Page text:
It has been five weeks since a group of about 40 women at Yarl's Wood immigration centre began a hunger strike.
The Bedfordshire institution hit the headlines once again last month following the protest by the women, who were unhappy with their treatment.
Some women are still striking, but are taking fluids.
Now human rights lawyers have mounted a legal challenge in the High Court on behalf of some former residents.
They claim that a few days into the hunger strike in early February there was a peaceful protest in the centre but it resulted in some women being locked in a corridor.
Human rights lawyers describe the practice as being "kettled" and that some of the women were then subjected to physical and racial abuse.
These allegations are strenuously denied by centre staff and the authorities.
Lawyers acting on behalf of four women and three children say they have corroborative statements and photographic evidence, including pictures of alleged injuries to the legs and arms of 35-year-old Jamaican Denise McNeil.
She has now been removed from the centre and is currently in prison.
She spoke to Look East soon after the alleged incident, saying: "Since I've been here [in the UK] I have suffered a lot and I just can't think about it at times."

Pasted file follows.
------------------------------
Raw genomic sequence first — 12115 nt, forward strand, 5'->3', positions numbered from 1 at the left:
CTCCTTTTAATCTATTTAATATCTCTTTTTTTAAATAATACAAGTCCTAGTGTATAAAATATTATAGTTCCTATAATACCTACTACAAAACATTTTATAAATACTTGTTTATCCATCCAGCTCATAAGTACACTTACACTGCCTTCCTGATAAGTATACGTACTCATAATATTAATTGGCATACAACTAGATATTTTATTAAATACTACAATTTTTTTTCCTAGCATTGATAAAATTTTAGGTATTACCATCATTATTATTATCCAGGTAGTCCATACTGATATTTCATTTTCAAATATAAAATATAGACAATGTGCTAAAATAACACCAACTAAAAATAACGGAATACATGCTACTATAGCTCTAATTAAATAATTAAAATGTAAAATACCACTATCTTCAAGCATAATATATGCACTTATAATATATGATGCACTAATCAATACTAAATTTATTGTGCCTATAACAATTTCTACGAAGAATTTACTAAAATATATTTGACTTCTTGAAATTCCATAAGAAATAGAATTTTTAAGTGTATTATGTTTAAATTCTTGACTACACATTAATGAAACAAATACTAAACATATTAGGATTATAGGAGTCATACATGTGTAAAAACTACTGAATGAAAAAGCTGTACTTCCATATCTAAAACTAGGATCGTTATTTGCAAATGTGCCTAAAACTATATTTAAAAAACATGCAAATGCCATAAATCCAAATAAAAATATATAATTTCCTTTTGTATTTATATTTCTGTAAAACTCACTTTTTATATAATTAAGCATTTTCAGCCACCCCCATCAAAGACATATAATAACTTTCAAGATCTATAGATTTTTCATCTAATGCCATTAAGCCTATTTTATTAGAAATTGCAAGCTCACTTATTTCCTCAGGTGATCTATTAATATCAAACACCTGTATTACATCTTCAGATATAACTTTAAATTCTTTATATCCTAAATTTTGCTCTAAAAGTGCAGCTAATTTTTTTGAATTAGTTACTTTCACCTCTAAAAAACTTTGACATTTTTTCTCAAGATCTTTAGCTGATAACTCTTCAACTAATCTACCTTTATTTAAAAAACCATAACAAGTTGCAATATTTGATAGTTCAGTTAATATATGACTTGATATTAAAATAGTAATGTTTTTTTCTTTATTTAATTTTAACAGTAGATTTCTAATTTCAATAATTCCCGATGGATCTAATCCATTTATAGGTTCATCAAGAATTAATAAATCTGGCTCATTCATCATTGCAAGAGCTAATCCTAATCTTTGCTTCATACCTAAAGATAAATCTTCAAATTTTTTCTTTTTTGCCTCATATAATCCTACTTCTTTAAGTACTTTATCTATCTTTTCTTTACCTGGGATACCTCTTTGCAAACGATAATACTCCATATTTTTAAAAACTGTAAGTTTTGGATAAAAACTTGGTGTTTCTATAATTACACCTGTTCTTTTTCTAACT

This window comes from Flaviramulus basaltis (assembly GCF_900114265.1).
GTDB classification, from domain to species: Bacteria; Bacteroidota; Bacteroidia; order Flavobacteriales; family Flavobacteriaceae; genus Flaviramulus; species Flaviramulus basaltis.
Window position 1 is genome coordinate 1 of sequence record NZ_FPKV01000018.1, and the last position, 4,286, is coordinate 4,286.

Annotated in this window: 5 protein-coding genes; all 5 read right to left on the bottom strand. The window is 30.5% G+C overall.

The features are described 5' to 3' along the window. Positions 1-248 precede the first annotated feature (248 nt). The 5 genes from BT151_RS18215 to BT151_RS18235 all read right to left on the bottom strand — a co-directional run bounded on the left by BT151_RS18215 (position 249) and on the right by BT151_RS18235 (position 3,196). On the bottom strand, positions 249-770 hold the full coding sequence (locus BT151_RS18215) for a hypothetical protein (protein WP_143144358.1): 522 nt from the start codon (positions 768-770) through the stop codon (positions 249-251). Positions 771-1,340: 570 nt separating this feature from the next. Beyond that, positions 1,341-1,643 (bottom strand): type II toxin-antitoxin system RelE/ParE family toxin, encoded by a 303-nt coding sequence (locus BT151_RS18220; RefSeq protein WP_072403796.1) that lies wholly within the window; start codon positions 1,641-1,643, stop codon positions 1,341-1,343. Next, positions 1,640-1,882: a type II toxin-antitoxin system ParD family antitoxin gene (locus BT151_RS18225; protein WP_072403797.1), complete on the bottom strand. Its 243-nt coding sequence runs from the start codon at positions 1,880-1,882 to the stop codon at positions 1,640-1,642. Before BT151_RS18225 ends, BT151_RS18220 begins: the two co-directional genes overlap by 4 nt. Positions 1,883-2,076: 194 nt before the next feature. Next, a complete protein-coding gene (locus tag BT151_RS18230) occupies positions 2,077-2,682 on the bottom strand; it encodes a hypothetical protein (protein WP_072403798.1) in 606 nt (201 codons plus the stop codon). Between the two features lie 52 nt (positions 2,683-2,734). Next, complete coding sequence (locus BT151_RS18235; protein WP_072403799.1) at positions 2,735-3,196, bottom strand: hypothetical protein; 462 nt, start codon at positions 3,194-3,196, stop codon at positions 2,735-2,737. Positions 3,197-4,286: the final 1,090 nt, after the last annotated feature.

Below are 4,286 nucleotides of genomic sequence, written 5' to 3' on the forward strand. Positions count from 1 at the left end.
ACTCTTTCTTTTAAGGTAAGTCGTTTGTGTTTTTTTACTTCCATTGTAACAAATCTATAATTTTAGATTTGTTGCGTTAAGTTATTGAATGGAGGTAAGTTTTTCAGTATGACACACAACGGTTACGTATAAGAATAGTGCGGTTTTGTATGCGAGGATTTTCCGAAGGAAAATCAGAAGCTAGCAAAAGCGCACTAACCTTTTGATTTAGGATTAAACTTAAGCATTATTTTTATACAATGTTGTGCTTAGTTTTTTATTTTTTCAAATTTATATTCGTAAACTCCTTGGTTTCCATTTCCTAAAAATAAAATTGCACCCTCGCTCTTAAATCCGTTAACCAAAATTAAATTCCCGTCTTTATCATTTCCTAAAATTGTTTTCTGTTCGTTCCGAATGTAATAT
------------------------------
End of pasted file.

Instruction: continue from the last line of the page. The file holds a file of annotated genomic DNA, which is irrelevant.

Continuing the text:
Jim Duffy, a solicitor from Public Interest Lawyers, based in Birmingham, is acting on behalf of Ms McNeil and the others.
He told the BBC: "The many many stories coming out of Yarl's Wood point to a system that is deeply flawed.
"We want to ensure that Yarl's Wood does not detain children for indefinite periods of time and that the people that are held there are treated with the requisite respect.
"Our challenge challenges the system - a system of indefinite detention of some of the most vulnerable groups in our society including very young children.
"It's a system that accords very little respect to the physical and emotional well being of these individuals and scant respect for their human dignity and it's a system that we say has to end."
But not everyone is critical of Yarl's Wood. Petronella Mahachi, 29, from Zimbabwe was recently released on temporary admission.
She believes her decision not to join the hunger strike helped progress her release.
She said of the staff: "They are not in control of the immigration status of anybody, so they try and just keep you happy and they are friendly and not racist towards anybody. I would not call them racist at all."
Last week, the chief executive of the UK Border Agency was questioned about the allegations during a Home Affairs select committee meeting.
Lin Homer said: "We are keeping a very careful eye on this.
"It's completely understandable that many of the people we remove don't want to go but I'm absolutely confident that this incident was handled with care, was watched by police and independent monitors."
The government has until 15 March to provide its defence to the High Court before a hearing date is settled.